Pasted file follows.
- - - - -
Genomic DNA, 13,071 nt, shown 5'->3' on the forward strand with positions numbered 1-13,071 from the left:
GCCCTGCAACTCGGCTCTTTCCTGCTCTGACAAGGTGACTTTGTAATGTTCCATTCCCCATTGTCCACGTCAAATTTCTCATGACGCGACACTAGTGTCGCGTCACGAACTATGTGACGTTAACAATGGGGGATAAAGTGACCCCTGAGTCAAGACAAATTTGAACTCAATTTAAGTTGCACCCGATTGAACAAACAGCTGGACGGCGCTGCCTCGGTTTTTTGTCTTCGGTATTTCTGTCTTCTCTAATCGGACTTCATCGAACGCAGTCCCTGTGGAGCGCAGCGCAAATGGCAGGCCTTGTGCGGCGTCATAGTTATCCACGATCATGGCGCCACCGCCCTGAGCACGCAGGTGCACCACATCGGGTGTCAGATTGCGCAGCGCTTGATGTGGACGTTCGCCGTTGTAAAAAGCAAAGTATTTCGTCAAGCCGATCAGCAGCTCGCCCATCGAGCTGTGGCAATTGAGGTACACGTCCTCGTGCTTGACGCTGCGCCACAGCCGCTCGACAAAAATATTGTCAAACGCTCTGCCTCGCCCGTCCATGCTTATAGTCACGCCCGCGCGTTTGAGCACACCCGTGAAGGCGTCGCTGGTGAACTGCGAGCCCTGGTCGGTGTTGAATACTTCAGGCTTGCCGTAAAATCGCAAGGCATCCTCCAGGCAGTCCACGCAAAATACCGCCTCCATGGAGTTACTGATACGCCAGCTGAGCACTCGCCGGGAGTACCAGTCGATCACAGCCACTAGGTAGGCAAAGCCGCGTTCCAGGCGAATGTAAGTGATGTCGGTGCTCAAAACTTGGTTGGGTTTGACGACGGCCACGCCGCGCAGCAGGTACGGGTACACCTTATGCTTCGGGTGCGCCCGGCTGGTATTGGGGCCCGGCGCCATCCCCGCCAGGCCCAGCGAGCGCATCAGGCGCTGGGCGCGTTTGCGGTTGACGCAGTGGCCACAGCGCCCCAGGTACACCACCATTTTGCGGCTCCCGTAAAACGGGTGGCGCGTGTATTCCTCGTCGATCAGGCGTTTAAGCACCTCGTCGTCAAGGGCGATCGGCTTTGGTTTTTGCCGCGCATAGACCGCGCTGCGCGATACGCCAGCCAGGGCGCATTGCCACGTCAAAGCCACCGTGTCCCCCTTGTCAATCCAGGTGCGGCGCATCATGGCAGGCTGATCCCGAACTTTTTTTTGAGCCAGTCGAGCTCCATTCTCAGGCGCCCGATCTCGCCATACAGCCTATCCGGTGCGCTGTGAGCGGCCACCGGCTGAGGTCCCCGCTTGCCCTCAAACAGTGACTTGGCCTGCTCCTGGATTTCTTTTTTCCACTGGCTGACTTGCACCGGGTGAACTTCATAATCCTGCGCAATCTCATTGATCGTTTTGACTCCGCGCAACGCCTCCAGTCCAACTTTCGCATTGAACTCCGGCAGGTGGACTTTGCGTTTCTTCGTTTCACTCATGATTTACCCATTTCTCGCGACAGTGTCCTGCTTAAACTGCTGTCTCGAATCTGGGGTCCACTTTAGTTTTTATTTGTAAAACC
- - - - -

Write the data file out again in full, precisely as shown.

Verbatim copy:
Genomic DNA, 13,071 nt, shown 5'->3' on the forward strand with positions numbered 1-13,071 from the left:
GCCCTGCAACTCGGCTCTTTCCTGCTCTGACAAGGTGACTTTGTAATGTTCCATTCCCCATTGTCCACGTCAAATTTCTCATGACGCGACACTAGTGTCGCGTCACGAACTATGTGACGTTAACAATGGGGGATAAAGTGACCCCTGAGTCAAGACAAATTTGAACTCAATTTAAGTTGCACCCGATTGAACAAACAGCTGGACGGCGCTGCCTCGGTTTTTTGTCTTCGGTATTTCTGTCTTCTCTAATCGGACTTCATCGAACGCAGTCCCTGTGGAGCGCAGCGCAAATGGCAGGCCTTGTGCGGCGTCATAGTTATCCACGATCATGGCGCCACCGCCCTGAGCACGCAGGTGCACCACATCGGGTGTCAGATTGCGCAGCGCTTGATGTGGACGTTCGCCGTTGTAAAAAGCAAAGTATTTCGTCAAGCCGATCAGCAGCTCGCCCATCGAGCTGTGGCAATTGAGGTACACGTCCTCGTGCTTGACGCTGCGCCACAGCCGCTCGACAAAAATATTGTCAAACGCTCTGCCTCGCCCGTCCATGCTTATAGTCACGCCCGCGCGTTTGAGCACACCCGTGAAGGCGTCGCTGGTGAACTGCGAGCCCTGGTCGGTGTTGAATACTTCAGGCTTGCCGTAAAATCGCAAGGCATCCTCCAGGCAGTCCACGCAAAATACCGCCTCCATGGAGTTACTGATACGCCAGCTGAGCACTCGCCGGGAGTACCAGTCGATCACAGCCACTAGGTAGGCAAAGCCGCGTTCCAGGCGAATGTAAGTGATGTCGGTGCTCAAAACTTGGTTGGGTTTGACGACGGCCACGCCGCGCAGCAGGTACGGGTACACCTTATGCTTCGGGTGCGCCCGGCTGGTATTGGGGCCCGGCGCCATCCCCGCCAGGCCCAGCGAGCGCATCAGGCGCTGGGCGCGTTTGCGGTTGACGCAGTGGCCACAGCGCCCCAGGTACACCACCATTTTGCGGCTCCCGTAAAACGGGTGGCGCGTGTATTCCTCGTCGATCAGGCGTTTAAGCACCTCGTCGTCAAGGGCGATCGGCTTTGGTTTTTGCCGCGCATAGACCGCGCTGCGCGATACGCCAGCCAGGGCGCATTGCCACGTCAAAGCCACCGTGTCCCCCTTGTCAATCCAGGTGCGGCGCATCATGGCAGGCTGATCCCGAACTTTTTTTTGAGCCAGTCGAGCTCCATTCTCAGGCGCCCGATCTCGCCATACAGCCTATCCGGTGCGCTGTGAGCGGCCACCGGCTGAGGTCCCCGCTTGCCCTCAAACAGTGACTTGGCCTGCTCCTGGATTTCTTTTTTCCACTGGCTGACTTGCACCGGGTGAACTTCATAATCCTGCGCAATCTCATTGATCGTTTTGACTCCGCGCAACGCCTCCAGTCCAACTTTCGCATTGAACTCCGGCAGGTGGACTTTGCGTTTCTTCGTTTCACTCATGATTTACCCATTTCTCGCGACAGTGTCCTGCTTAAACTGCTGTCTCGAATCTGGGGTCCACTTTAGTTTTTATTTGTAAAACC